Following the coronavirus situation, The Shipowners Club issued five tips in order members avoid the spread of the disease. At the same time, the Club recommends all members to stay advised concerning the outbreak by following the World Health Organisation (WHO) and the Centers for Disease Control and Prevention advisories.
In our special column this time, we are pleased to host an interview with Capt. Hari Subramaniam, Regional Head – Business Relations, Shipowners Club, who explains us that he was somehow destined for a career in the shipping industry and the best decision he ever made was to sail on different types of vessels.
The following article written for the Shipowners’ Club by Mr. Chen Zhida, Associate Director, Helmsman LLC law firm, analyzes two key clauses that may alter the rights and obligations of shipowners and charterers amid the coronavirus outbreak which has significantly disrupted global trade.
Over the past few years, several of the Shipowners Club’s loss prevention initiatives have identified sleepiness and long-term fatigue as a major factor impacting accidents at sea. In order to understand this causation factor furthermore, the Club has collaborated with Sleep and Fatigue Research Ltd (Safr) on a project to investigate whether wearable technology can be used in the marine environment to address this risk.
Singapore has recently implemented the 1996 Protocol to the Convention on Limitation of Liability for Maritime Claims 1976 (LLMC 1976). Therefore, effective from 29 December 2019, operators can expect increased limits of liability for maritime claims.
During the last SAFETY4SEA Singapore Forum, Captain Hari Subramaniam, Regional Head – Business Relations of The Shipowners’ Club, shared his thoughts on seafarers’ fatigue. As per the Club statistics, the human element appeared to be the primary cause of most marine incidents, with fatigue playing a major role. Hence questions are being raised as to whether the marine industry was seeing fatigue in the correct perspective or are we taking it lightly? Most importantly, are we even measuring it correctly?
The Shipowner’s Club informs that the Turkish pollution fines have increased, following the latest declaration which modified the existing limits; Thus the Club has divided the fines in four categories, depending on the vessel and the quantity of pollution.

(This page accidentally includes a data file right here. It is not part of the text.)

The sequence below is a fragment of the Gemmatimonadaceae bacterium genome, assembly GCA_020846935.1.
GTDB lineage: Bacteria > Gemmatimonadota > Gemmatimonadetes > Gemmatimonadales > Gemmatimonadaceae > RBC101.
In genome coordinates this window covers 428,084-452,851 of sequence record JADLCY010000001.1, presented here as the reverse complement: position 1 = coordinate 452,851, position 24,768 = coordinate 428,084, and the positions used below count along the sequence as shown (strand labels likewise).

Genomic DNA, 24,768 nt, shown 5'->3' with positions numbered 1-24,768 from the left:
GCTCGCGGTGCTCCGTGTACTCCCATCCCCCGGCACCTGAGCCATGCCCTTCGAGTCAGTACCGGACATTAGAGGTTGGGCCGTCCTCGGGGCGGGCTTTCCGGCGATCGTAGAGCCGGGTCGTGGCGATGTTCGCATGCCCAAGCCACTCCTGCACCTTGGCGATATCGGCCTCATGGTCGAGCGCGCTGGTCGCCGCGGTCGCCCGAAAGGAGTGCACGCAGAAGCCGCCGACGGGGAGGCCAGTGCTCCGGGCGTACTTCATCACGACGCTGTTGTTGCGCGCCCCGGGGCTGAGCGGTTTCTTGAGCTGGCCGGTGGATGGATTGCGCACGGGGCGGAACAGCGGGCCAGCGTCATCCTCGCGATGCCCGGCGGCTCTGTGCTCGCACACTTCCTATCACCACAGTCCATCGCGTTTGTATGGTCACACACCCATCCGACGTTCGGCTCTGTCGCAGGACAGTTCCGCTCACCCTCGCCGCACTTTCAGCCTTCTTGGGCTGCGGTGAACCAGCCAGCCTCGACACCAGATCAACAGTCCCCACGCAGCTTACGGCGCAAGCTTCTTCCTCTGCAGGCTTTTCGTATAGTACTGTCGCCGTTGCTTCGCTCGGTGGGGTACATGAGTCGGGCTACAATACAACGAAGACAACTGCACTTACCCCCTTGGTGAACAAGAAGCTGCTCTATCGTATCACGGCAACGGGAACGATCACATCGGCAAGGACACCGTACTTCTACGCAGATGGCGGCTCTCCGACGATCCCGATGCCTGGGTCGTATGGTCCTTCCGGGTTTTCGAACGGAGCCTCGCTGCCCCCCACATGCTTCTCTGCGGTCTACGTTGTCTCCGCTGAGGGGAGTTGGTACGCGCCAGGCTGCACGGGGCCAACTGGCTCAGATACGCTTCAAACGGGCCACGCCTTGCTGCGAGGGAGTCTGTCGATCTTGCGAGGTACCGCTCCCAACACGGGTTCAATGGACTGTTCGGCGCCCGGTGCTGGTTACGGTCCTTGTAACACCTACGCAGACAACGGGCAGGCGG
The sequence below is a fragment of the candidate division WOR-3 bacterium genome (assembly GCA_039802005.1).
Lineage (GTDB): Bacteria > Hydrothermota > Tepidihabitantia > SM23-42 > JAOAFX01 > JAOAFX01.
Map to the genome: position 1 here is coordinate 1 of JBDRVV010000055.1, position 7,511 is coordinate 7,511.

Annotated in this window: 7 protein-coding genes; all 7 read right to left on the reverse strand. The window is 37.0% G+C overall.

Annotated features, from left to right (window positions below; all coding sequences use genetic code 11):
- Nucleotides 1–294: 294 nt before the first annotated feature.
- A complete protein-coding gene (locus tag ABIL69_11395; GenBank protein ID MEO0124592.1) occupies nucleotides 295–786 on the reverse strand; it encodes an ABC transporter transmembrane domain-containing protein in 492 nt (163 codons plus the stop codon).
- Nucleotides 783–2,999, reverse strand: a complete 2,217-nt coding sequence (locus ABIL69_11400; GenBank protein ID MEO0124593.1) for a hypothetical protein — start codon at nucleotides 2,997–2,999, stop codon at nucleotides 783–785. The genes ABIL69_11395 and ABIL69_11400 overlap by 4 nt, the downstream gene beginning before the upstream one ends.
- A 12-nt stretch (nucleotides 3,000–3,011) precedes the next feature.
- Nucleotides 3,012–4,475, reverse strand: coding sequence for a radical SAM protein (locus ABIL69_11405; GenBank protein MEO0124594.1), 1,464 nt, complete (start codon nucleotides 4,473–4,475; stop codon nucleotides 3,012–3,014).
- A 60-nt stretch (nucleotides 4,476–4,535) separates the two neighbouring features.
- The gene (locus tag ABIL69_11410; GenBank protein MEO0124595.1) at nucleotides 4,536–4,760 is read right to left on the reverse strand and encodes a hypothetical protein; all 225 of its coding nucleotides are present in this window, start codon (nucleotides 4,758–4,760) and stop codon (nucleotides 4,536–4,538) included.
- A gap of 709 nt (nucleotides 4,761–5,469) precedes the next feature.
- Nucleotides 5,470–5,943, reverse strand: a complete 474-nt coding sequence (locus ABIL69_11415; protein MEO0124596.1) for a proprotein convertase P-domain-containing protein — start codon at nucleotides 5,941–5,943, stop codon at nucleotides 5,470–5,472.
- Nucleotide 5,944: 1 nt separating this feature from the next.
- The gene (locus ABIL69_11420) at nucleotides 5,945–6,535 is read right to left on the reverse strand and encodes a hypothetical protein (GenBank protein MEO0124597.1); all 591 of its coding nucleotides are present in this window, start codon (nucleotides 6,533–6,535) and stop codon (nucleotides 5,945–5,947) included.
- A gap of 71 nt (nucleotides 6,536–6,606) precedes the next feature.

From 1 January 2020, the limit for sulphur in fuel oil on board ships operating outside designated Emission Control Areas (ECAs) will fall to 0.50% mass by mass (m/m). For this reason, the Shipowners’ Club published a checklist, which may be used as a guide to compliment any operational changes that operators are planning, so as to ensure compliance with the upcoming MARPOL convention changes.
As the Shipowners’ Club informs, President Trump issued Executive Order 13871 (the Order) of 8 May 2019 ‘Imposing Sanctions with Respect to the Iron, Steel, Aluminum, and Copper Sectors of Iran’. The Order included a 90-day wind-down period, enabling those persons engaged in transactions to take necessary steps to avoid exposure to sanctions.
As a gang of 16 cleaning contractors boarded a container ship via the vessel’s gangway in single file, the outboard end of the gangway moved off the quay edge and dropped about 1metre until its weight was taken up by the lowering wires.
Seafarers Stories: Capt. Dimitrios Liakakos, Master27/03/2020
- Maritime Health
Singapore announces additional measures against COVID-1927/03/2020
Inspections during COVID-19 pandemic for RMI-flagged vessels27/03/2020
AMSA extends standards of training certification and STCW certificates27/03/2020
One vessel attacked, two more approached off Nigeria and Benin27/03/2020
- Maritime Health
Fighting against COVID-19 stress: key mental health resources27/03/2020
Synergy CEO urges for collective, managed crew changes27/03/2020
Lay-up and re-activation revisited27/03/2020
Maintaining public health and trade flow: A critical COVID-19 conflict27/03/2020
Surveyors prevented from attending vessels about to load finished steel products27/03/2020